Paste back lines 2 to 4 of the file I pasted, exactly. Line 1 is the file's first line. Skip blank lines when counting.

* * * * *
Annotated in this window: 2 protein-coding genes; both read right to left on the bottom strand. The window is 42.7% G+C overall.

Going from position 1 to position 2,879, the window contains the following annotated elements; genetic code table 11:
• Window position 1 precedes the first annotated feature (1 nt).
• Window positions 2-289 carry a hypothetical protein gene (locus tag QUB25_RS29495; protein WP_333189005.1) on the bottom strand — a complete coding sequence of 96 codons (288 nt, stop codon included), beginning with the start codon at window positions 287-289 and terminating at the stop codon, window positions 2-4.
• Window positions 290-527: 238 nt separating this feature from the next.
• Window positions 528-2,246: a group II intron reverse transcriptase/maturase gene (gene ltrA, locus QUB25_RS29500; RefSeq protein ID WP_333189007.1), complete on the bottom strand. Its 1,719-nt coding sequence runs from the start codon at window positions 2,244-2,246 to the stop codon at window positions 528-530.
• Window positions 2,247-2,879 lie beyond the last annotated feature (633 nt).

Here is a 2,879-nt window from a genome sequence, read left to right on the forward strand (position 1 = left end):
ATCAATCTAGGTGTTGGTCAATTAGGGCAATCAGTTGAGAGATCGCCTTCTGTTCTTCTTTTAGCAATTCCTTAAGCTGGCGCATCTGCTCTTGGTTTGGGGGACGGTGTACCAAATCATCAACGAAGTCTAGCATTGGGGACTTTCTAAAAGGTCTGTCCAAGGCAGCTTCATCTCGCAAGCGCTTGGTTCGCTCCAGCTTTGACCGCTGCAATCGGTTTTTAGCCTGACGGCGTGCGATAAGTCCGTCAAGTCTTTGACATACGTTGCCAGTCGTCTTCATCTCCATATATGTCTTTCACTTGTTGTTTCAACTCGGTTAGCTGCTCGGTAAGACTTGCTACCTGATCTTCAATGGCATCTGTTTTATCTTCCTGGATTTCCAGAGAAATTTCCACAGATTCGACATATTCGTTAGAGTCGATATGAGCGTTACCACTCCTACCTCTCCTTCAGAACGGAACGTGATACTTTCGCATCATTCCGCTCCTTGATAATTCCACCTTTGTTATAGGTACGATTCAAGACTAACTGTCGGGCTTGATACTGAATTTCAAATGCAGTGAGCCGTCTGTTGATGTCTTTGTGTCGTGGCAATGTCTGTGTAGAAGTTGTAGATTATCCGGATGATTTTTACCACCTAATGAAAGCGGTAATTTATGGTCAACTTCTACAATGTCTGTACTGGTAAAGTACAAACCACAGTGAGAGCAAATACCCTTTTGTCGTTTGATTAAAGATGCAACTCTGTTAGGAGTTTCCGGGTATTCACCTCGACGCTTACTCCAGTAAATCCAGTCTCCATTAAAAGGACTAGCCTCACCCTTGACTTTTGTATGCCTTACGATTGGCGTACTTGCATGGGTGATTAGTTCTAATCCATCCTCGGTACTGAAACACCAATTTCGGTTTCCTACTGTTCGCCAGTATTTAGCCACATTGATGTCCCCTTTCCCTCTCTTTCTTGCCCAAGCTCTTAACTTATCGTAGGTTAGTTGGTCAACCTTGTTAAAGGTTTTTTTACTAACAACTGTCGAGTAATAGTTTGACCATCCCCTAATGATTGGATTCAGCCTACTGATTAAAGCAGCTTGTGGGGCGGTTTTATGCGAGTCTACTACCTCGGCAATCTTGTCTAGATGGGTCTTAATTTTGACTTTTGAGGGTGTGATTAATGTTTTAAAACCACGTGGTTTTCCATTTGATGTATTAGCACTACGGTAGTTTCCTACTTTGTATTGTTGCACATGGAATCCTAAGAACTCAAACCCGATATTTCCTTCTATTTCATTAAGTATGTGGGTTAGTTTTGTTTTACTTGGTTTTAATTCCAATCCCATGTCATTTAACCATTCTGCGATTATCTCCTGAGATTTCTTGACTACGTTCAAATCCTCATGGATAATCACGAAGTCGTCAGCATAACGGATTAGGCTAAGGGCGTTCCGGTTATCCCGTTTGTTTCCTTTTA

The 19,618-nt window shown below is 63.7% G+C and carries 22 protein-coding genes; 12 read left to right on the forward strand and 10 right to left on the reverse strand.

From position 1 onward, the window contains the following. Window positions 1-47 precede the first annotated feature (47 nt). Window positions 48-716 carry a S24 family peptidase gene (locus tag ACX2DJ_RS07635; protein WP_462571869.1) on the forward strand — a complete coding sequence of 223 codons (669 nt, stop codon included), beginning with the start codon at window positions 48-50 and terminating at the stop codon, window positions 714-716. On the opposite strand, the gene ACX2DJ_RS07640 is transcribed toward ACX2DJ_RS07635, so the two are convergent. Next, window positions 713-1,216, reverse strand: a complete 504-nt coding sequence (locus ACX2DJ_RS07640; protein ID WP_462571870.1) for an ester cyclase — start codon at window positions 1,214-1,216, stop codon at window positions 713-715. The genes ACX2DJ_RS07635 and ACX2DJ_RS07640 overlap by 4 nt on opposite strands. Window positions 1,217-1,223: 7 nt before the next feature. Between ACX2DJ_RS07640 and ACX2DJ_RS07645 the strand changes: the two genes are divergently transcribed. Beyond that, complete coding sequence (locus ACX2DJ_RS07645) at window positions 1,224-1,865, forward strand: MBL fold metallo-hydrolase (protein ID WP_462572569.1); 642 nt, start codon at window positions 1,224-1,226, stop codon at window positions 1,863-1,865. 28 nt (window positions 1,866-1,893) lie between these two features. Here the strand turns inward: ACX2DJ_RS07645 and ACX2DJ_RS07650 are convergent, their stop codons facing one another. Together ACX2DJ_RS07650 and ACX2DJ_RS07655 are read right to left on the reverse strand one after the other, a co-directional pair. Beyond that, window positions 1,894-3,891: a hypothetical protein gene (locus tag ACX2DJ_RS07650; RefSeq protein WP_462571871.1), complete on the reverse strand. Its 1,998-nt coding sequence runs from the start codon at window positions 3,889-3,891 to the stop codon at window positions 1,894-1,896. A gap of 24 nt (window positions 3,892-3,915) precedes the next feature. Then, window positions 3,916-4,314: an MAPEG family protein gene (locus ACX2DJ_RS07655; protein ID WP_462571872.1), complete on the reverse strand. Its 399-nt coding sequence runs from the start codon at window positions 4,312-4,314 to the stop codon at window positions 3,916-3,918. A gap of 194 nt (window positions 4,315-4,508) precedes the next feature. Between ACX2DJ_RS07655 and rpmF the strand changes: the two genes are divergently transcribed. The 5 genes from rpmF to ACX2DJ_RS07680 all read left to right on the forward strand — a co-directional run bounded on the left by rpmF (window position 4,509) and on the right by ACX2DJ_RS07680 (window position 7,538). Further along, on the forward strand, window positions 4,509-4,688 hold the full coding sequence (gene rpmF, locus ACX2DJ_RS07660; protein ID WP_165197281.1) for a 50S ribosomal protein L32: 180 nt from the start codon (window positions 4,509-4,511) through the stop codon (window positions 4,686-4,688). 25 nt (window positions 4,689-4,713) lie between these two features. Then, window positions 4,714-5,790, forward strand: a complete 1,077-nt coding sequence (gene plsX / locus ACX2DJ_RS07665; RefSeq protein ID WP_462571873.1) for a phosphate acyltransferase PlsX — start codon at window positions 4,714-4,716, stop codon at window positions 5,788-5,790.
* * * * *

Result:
Going from position 1 to position 2,879, the window contains the following annotated elements; genetic code table 11:
• Window position 1 precedes the first annotated feature (1 nt).
• Window positions 2-289 carry a hypothetical protein gene (locus tag QUB25_RS29495; protein WP_333189005.1) on the bottom strand — a complete coding sequence of 96 codons (288 nt, stop codon included), beginning with the start codon at window positions 287-289 and terminating at the stop codon, window positions 2-4.